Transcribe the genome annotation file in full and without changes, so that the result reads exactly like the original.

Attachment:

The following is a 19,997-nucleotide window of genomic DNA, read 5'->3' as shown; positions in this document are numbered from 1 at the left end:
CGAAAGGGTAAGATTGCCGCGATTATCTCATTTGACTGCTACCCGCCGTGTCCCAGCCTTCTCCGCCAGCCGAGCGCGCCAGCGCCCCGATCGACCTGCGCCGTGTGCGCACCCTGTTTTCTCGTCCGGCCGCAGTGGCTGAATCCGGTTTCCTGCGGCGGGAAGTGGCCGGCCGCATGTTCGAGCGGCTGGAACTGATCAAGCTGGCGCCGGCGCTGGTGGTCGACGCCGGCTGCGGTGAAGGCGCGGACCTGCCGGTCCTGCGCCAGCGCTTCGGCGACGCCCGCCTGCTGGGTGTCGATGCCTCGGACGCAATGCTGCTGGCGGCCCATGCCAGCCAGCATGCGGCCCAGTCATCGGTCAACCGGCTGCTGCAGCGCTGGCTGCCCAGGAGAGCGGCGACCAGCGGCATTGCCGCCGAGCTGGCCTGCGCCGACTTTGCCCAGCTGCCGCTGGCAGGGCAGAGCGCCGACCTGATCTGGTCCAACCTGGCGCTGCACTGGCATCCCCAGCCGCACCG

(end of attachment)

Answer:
The following is a 19,997-nucleotide window of genomic DNA, read 5'->3' as shown; positions in this document are numbered from 1 at the left end:
CGAAAGGGTAAGATTGCCGCGATTATCTCATTTGACTGCTACCCGCCGTGTCCCAGCCTTCTCCGCCAGCCGAGCGCGCCAGCGCCCCGATCGACCTGCGCCGTGTGCGCACCCTGTTTTCTCGTCCGGCCGCAGTGGCTGAATCCGGTTTCCTGCGGCGGGAAGTGGCCGGCCGCATGTTCGAGCGGCTGGAACTGATCAAGCTGGCGCCGGCGCTGGTGGTCGACGCCGGCTGCGGTGAAGGCGCGGACCTGCCGGTCCTGCGCCAGCGCTTCGGCGACGCCCGCCTGCTGGGTGTCGATGCCTCGGACGCAATGCTGCTGGCGGCCCATGCCAGCCAGCATGCGGCCCAGTCATCGGTCAACCGGCTGCTGCAGCGCTGGCTGCCCAGGAGAGCGGCGACCAGCGGCATTGCCGCCGAGCTGGCCTGCGCCGACTTTGCCCAGCTGCCGCTGGCAGGGCAGAGCGCCGACCTGATCTGGTCCAACCTGGCGCTGCACTGGCATCCCCAGCCGCACCG